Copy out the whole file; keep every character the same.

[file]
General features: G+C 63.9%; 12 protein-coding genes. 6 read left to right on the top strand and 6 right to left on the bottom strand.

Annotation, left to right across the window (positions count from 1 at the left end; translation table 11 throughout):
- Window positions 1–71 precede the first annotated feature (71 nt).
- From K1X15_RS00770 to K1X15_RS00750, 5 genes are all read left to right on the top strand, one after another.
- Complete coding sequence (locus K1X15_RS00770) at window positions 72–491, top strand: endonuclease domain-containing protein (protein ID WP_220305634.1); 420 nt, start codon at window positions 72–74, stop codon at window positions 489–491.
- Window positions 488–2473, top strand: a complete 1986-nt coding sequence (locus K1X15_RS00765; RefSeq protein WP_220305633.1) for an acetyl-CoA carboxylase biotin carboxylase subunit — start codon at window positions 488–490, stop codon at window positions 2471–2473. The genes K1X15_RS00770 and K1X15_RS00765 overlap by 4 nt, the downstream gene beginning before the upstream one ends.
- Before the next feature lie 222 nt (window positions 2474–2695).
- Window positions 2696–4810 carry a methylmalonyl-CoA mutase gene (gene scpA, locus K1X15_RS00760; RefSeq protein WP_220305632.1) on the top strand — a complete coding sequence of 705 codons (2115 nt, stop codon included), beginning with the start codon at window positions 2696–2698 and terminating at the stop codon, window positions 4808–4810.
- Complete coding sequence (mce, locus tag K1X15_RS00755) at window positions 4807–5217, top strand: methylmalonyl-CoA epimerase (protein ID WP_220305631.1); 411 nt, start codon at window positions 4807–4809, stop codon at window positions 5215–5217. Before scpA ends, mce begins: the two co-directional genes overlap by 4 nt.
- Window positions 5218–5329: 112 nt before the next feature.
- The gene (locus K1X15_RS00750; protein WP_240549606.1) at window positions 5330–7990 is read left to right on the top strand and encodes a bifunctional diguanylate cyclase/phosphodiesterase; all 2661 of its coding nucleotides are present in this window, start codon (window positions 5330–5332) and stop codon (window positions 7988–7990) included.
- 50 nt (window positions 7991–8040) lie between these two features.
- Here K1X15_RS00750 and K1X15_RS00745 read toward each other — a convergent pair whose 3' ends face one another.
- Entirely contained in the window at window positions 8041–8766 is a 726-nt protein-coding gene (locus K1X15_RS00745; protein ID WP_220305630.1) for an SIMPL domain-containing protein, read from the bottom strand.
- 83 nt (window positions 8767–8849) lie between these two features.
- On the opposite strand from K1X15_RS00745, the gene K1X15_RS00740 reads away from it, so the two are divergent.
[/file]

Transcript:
General features: G+C 63.9%; 12 protein-coding genes. 6 read left to right on the top strand and 6 right to left on the bottom strand.

Annotation, left to right across the window (positions count from 1 at the left end; translation table 11 throughout):
- Window positions 1–71 precede the first annotated feature (71 nt).
- From K1X15_RS00770 to K1X15_RS00750, 5 genes are all read left to right on the top strand, one after another.
- Complete coding sequence (locus K1X15_RS00770) at window positions 72–491, top strand: endonuclease domain-containing protein (protein ID WP_220305634.1); 420 nt, start codon at window positions 72–74, stop codon at window positions 489–491.
- Window positions 488–2473, top strand: a complete 1986-nt coding sequence (locus K1X15_RS00765; RefSeq protein WP_220305633.1) for an acetyl-CoA carboxylase biotin carboxylase subunit — start codon at window positions 488–490, stop codon at window positions 2471–2473. The genes K1X15_RS00770 and K1X15_RS00765 overlap by 4 nt, the downstream gene beginning before the upstream one ends.
- Before the next feature lie 222 nt (window positions 2474–2695).
- Window positions 2696–4810 carry a methylmalonyl-CoA mutase gene (gene scpA, locus K1X15_RS00760; RefSeq protein WP_220305632.1) on the top strand — a complete coding sequence of 705 codons (2115 nt, stop codon included), beginning with the start codon at window positions 2696–2698 and terminating at the stop codon, window positions 4808–4810.
- Complete coding sequence (mce, locus tag K1X15_RS00755) at window positions 4807–5217, top strand: methylmalonyl-CoA epimerase (protein ID WP_220305631.1); 411 nt, start codon at window positions 4807–4809, stop codon at window positions 5215–5217. Before scpA ends, mce begins: the two co-directional genes overlap by 4 nt.
- Window positions 5218–5329: 112 nt before the next feature.
- The gene (locus K1X15_RS00750; protein WP_240549606.1) at window positions 5330–7990 is read left to right on the top strand and encodes a bifunctional diguanylate cyclase/phosphodiesterase; all 2661 of its coding nucleotides are present in this window, start codon (window positions 5330–5332) and stop codon (window positions 7988–7990) included.
- 50 nt (window positions 7991–8040) lie between these two features.
- Here K1X15_RS00750 and K1X15_RS00745 read toward each other — a convergent pair whose 3' ends face one another.
- Entirely contained in the window at window positions 8041–8766 is a 726-nt protein-coding gene (locus K1X15_RS00745; protein ID WP_220305630.1) for an SIMPL domain-containing protein, read from the bottom strand.
- 83 nt (window positions 8767–8849) lie between these two features.
- On the opposite strand from K1X15_RS00745, the gene K1X15_RS00740 reads away from it, so the two are divergent.